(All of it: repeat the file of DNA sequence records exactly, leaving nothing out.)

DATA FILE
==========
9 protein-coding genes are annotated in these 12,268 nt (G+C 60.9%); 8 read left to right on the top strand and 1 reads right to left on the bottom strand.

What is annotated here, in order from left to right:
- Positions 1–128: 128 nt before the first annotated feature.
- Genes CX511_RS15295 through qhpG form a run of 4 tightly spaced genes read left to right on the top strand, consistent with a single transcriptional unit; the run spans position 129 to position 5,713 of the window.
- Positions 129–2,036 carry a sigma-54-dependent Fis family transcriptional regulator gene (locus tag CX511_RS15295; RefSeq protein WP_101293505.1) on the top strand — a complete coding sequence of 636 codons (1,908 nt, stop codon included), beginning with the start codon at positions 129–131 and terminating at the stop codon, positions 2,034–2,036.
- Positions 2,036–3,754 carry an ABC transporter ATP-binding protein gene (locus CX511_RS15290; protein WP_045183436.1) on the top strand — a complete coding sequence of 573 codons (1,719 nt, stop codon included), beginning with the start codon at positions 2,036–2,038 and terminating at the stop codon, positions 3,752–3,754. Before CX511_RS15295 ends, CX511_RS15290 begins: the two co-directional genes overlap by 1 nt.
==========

9 protein-coding genes are annotated in these 12,268 nt (G+C 60.9%); 8 read left to right on the top strand and 1 reads right to left on the bottom strand.

What is annotated here, in order from left to right:
- Positions 1–128: 128 nt before the first annotated feature.
- Genes CX511_RS15295 through qhpG form a run of 4 tightly spaced genes read left to right on the top strand, consistent with a single transcriptional unit; the run spans position 129 to position 5,713 of the window.
- Positions 129–2,036 carry a sigma-54-dependent Fis family transcriptional regulator gene (locus tag CX511_RS15295; RefSeq protein WP_101293505.1) on the top strand — a complete coding sequence of 636 codons (1,908 nt, stop codon included), beginning with the start codon at positions 129–131 and terminating at the stop codon, positions 2,034–2,036.
- Positions 2,036–3,754 carry an ABC transporter ATP-binding protein gene (locus CX511_RS15290; protein WP_045183436.1) on the top strand — a complete coding sequence of 573 codons (1,719 nt, stop codon included), beginning with the start codon at positions 2,036–2,038 and terminating at the stop codon, positions 3,752–3,754. Before CX511_RS15295 ends, CX511_RS15290 begins: the two co-directional genes overlap by 1 nt.